Amy Laski at an arena in Toronto on Nov. 9. SARAH PALMER/THE GLOBE AND MAIL

When Amy Laski, founder of a tween girls’ hockey league, went looking for ice time earlier this year, it led her to an almost equally difficult task – trying to access data on who uses the city’s rinks, and when.

After many calls to the city, Ms. Laski was able to find out that Toronto does collect information about the number of boys and girls participating in hockey, as well as the number of residents and non-residents. Yet gender data do not factor into how ice is allocated, Ms. Laski says, and when cobbled together, they show only 7 per cent of available ice time is used by girls.

“Let’s figure out a system to make sure that the people who have long-established leagues do get ice time, and a sufficient amount, but that it’s also giving other people a shot,” says Ms. Laski, a Toronto-based entrepreneur.

Data may be the key to helping create such a system, and the hope that they can be is at the heart of a first-of-its-kind project currently under way, run by the Future of Hockey Lab, a Nova Scotia-based organization created in 2021 to help make hockey more accessible and inclusive.

Called “Open Ice,” the project is planned to begin collecting data from rinks across Nova Scotia in January, eventually expanding across the country over the next three years. The data, which will be publicly available, will help make the use of ice time more efficient and equitable, says Amy Walsh, the lab’s co-founder.

“If we’re really going to tackle this inequity issue, we need to see the data first and use that as a leverage for change,” she says.

The idea for the project came from consultations with Leijsa Wilton, Hockey Nova Scotia’s Female Council chair, and Christina Lamey, president of the Cape Breton Blizzard Female Hockey Association, who shared her struggles finding ice time for female players, Ms. Walsh says.

“We dug a little deeper and discovered that there’s definitely some validity to these anecdotes,” Ms. Walsh says. “But there’s very little data available of who’s actually using the ice, and without this data, and insights that come with that data, it was hard to really figure out a solution. That’s when a little bit of a light bulb went off for us and we realized, okay, this is a data issue.”

The lab is currently developing the platform it will use to gather and track the data, and signing partnerships with rinks, Ms. Walsh says.

Beginning in January, the lab hopes to begin collecting data from both municipal and privately operated rinks in Nova Scotia, including gender breakdowns of who uses the ice and a wide range of demographic factors, Ms. Walsh says. Much of the information is typically gathered by municipalities and arenas, she says.

The project will be able to gather it in one central location, make it publicly available, track it and provide a fuller picture of how ice is being used across many arenas. From there, the lab will expand the project across the country over the next three years, Ms. Walsh says.

“We’ll then have levers for improved scheduling, reducing vacancies, increasing access,” she says.

Ice time is typically allocated based on registration numbers from the previous season, says Dean Smith, chair of Hockey Nova Scotia’s diversity and inclusion task force.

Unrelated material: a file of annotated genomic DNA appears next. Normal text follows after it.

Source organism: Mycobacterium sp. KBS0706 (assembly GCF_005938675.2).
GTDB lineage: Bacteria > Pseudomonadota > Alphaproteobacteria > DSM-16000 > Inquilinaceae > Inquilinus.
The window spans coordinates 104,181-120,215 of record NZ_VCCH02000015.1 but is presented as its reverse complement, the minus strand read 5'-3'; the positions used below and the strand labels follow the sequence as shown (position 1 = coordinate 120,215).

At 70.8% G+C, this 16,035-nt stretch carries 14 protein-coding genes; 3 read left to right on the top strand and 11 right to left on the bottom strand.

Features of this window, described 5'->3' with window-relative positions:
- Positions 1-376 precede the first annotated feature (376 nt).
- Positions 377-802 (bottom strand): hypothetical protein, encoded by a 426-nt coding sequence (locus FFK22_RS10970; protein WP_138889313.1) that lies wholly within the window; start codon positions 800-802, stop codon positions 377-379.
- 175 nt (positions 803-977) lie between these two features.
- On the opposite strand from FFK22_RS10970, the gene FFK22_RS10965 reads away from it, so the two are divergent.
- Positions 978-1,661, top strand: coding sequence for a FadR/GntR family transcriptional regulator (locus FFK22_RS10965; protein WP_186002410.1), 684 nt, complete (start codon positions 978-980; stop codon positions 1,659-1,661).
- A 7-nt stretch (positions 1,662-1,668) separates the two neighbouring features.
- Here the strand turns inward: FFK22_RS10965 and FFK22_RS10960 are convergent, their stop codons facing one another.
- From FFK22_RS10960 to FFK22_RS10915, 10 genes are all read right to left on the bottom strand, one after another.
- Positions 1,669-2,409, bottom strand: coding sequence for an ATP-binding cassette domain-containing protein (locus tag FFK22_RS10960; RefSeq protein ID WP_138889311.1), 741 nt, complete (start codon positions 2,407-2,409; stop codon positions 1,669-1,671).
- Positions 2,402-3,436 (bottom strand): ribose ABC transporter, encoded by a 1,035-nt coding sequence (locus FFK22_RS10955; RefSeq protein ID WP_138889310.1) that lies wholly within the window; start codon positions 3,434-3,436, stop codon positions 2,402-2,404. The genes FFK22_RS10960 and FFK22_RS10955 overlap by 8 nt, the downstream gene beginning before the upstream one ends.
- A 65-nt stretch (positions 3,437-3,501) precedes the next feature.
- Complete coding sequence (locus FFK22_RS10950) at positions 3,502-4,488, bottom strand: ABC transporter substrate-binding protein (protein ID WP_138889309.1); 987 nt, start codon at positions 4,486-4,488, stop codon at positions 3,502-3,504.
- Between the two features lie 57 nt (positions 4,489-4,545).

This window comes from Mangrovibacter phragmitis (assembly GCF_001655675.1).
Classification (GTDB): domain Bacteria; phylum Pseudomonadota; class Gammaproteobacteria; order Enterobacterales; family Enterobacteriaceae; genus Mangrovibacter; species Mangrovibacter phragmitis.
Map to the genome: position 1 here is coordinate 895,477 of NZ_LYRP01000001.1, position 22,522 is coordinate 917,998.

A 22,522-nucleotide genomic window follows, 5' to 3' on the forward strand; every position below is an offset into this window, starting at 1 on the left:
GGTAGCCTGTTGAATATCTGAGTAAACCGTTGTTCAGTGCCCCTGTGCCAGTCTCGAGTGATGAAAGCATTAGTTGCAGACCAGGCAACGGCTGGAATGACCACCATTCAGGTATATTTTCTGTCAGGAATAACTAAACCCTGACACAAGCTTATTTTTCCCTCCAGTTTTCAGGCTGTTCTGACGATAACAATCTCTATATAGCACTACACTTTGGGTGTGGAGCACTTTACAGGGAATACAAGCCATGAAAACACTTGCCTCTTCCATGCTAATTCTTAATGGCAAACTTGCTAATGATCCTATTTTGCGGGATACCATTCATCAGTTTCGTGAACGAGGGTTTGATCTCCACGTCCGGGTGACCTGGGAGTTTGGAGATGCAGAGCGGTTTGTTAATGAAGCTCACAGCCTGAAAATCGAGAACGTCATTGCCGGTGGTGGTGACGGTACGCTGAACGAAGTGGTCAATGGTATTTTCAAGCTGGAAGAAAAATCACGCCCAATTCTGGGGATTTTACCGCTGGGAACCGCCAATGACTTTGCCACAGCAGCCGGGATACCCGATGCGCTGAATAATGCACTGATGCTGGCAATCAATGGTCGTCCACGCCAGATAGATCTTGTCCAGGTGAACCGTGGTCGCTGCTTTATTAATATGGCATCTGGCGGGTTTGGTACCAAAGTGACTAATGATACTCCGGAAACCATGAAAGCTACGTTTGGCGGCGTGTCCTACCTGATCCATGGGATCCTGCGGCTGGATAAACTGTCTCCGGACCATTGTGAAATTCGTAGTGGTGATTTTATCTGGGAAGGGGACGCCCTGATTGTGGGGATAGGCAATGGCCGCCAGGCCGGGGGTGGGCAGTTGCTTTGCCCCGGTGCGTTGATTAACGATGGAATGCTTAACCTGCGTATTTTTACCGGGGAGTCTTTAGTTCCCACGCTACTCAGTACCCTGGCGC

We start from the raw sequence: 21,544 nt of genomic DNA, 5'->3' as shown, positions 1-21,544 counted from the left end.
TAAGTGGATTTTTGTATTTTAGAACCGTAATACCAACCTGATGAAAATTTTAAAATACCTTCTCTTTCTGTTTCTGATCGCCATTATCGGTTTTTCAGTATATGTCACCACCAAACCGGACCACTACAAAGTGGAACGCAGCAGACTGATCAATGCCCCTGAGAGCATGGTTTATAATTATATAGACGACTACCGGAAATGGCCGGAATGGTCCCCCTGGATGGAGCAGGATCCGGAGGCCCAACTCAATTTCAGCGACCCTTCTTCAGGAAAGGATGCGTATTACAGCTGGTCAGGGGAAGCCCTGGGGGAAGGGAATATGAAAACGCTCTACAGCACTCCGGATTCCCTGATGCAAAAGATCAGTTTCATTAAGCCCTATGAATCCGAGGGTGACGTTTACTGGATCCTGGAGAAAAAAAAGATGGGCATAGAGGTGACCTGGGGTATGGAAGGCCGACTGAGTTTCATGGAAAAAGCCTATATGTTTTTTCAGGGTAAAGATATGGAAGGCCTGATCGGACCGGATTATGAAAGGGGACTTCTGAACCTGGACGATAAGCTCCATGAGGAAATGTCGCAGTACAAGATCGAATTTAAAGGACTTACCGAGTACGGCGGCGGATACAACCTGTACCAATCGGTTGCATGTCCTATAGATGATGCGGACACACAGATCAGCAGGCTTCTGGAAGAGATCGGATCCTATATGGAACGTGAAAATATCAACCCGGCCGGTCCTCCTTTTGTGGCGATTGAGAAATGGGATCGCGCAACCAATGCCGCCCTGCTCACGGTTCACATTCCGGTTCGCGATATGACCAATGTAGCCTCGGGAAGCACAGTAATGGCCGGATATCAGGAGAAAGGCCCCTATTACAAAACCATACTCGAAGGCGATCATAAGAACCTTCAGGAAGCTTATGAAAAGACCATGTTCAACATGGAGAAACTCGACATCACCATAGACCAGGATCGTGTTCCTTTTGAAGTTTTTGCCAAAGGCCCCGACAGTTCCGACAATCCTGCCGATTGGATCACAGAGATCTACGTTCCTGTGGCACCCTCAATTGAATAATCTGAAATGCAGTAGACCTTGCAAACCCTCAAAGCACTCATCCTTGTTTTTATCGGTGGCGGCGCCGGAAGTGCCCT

The same is true across much of the country. The City of Toronto’s ice-allocation policy states that its method includes “equitable distribution to males, females, persons with disabilities, etc.”

But when it comes to booking ice, the policy favours incumbency. Leagues that had ice time one year tend to have right of first refusal the following year.

That sets up an obvious barrier to new groups hoping to get a share.

“We always need to be looking at policies and how they impact all user groups to ensure the ice is distributed equitably to groups that otherwise have not had the opportunities that they should have,” says Scott Oakman, executive director of the Greater Toronto Hockey League.

Having clear data on who, when, where and why ice is allocated will help lead to fairer distribution in Nova Scotia, Mr. Smith says.

“Female hockey is shut out of primetime ice in the province,” he says. “Once we see the data and are able to visualize that for the province, the province will not tolerate it any more and will take steps to rectify the issue.”

There are not enough rinks to meet demand, and the infrastructure that is available is not apportioned equitably, says Allison Sandmeyer-Graves, chief executive of Canadian Women and Sport, an advocacy organization.

“These challenges are a limiting factor on our collective ability to break down barriers to girls and other underrepresented groups in hockey and other sports that require ice,” she says.

Girls are almost three times more likely than boys to drop out of sports during their teen years, Ms. Sandmeyer-Graves says. “Girls talk to us in our surveys about limited access being one of the greatest barriers they face,” she says. “We need to fix the system that has caused this exclusion from sport.”

After much discussion with the city, Ms. Laski was able to secure ice time for her league starting in January. But that doesn’t change the structural barriers faced by historically underrepresented groups, she says.

That is why she hopes the Open Ice project brings about change not only in Nova Scotia but across Canada.

“I’m very much in support of the adage ‘If you don’t measure it, you can’t manage it,’ ” she says.

The Globe and Mail, November 26, 2023